Those opportunities, he says, coupled with the company’s new sales realignment, should enable Dynamic Confections to double, perhaps triple its size in three to five years, pushing it to the $100-million revenue mark.

Such bravado doesn’t come from mere wishful thinking. Mitchell, a long-time sales executive with experience in nutritional bar sales, believes the company’s brands are primed to fuel the growth. And he’s confident that the internal reorganizational moves – such as a lean yet responsive sales force -- can sustain that.

The lean characterization doesn’t just apply to sales, however. The addition of Ray Peterson, a 25-year veteran from Mars Snackfoods, as chief operating officer, signals another investment in expertise by Dynamic Confections.

Having consulted with Dynamic Confections on and off during the past year, Peterson formerly joined the company in mid-January.

"Murray wanted to add someone to the management team with candy manufacturing experience, which was my recommendation," he says. "In the end, they chose me."

With three patents to his name, Peterson fits the bill. By focusing on four key elements – quality, good manufacturing practices, safety and a lean organization – he’s confident that the operations side can deliver cost savings and enhanced profitability to the company.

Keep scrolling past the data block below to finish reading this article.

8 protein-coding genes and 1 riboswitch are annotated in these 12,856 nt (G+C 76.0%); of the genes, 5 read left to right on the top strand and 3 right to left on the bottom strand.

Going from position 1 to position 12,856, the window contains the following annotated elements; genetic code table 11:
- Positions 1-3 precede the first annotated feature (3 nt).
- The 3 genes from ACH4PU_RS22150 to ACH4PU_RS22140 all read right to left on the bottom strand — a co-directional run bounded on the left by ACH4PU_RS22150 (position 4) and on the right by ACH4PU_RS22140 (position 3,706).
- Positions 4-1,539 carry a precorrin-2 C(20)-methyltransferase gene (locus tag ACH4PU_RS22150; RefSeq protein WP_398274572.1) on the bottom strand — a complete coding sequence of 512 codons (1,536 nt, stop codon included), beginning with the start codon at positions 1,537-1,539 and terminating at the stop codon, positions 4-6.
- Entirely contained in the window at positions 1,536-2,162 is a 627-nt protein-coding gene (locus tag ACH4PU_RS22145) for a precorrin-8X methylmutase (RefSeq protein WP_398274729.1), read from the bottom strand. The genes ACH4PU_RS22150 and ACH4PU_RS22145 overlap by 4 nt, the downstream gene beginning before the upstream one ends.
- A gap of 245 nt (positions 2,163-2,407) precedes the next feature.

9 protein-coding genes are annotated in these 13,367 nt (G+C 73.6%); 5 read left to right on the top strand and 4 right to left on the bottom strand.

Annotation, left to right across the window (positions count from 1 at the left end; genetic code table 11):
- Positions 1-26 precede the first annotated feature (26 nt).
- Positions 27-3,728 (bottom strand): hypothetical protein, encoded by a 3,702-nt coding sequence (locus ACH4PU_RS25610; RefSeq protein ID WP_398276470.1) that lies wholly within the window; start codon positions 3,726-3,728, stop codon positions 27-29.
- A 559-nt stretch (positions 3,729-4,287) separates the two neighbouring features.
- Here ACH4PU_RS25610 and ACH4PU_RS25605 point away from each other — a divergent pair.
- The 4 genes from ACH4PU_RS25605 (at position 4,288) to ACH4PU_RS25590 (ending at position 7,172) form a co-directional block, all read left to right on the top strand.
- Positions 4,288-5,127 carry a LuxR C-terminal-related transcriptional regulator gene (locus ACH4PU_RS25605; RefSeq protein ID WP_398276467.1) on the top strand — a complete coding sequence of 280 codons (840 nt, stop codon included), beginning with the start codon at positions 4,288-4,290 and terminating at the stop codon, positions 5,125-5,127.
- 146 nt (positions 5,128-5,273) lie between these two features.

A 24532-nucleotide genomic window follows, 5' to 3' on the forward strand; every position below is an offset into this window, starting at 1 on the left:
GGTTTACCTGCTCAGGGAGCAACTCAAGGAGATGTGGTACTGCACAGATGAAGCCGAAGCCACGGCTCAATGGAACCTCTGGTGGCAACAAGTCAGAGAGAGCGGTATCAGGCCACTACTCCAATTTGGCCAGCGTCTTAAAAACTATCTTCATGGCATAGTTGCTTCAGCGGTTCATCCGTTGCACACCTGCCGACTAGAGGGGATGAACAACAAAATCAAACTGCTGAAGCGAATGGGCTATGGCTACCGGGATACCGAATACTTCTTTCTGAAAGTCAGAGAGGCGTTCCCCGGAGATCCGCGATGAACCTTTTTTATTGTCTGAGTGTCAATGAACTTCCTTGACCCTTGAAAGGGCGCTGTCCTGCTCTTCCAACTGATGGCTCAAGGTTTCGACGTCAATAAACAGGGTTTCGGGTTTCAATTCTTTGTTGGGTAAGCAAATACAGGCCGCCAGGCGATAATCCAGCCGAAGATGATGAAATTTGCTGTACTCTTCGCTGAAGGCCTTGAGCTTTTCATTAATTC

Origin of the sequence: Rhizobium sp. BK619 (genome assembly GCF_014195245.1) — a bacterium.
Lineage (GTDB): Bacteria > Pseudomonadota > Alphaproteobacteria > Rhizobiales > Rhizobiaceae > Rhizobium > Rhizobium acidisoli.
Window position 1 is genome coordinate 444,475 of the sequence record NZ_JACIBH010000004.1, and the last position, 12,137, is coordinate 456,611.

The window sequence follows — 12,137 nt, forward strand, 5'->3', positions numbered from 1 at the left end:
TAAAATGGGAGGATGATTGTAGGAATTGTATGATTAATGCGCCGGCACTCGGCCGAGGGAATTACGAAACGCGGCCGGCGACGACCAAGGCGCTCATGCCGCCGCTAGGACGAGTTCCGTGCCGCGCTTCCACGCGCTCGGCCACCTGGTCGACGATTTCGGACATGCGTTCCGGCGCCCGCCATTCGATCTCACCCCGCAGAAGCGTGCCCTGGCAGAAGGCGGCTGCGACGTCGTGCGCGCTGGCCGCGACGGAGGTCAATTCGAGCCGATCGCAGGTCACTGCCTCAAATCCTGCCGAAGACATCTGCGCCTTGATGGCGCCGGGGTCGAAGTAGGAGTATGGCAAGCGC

Already, Peterson can cite several examples of what some may term "low-hanging fruit" moves that are already paying dividends.

"At Kencraft [which produces a variety of premium decorated lollipops and candy canes], we were handling sugar deliveries in 50-lb. bags. By installing an automated sugar handling system, an innovative turnkey system that uses a 30,000-lb. super bag, we’ve brought about labor and ingredient savings."

The system, which enables direct transfer of sugar from a bulk truck into the super bag, doesn’t require a separate filtering system. The sugar is pumped throughout use points in the plant and dispensed, using load cells, on an as-needed basis to production lines.

"Not only did we eliminate manual bag handling, but we were able to get – on average – a 5-cent discount on bulk sugar purchases as a result," Peterson says. "We realized a payback on our $200,000 investment in eight months."

Peterson also foresees Dynamic Chocolates moving over to a bulk handling system for chocolate this year. Currently, block chocolate is melted in one of three tanks (dark, milk and white) and then pumped into the plant’s three moulding lines.

The move would not only cut down on labor, but also provide Dynamic Chocolate with better formats of chocolate, i.e., customized, blended chocolates.

But it’s not just about incorporating ingredient or processing technology, the Mars veteran emphasizes. It’s also about protecting one’s most valuable resources: skilled personnel.

"As a seasonal company, we have to become a ‘breathable’ organization, to expand and contract depending upon the level of sales intensity," he says.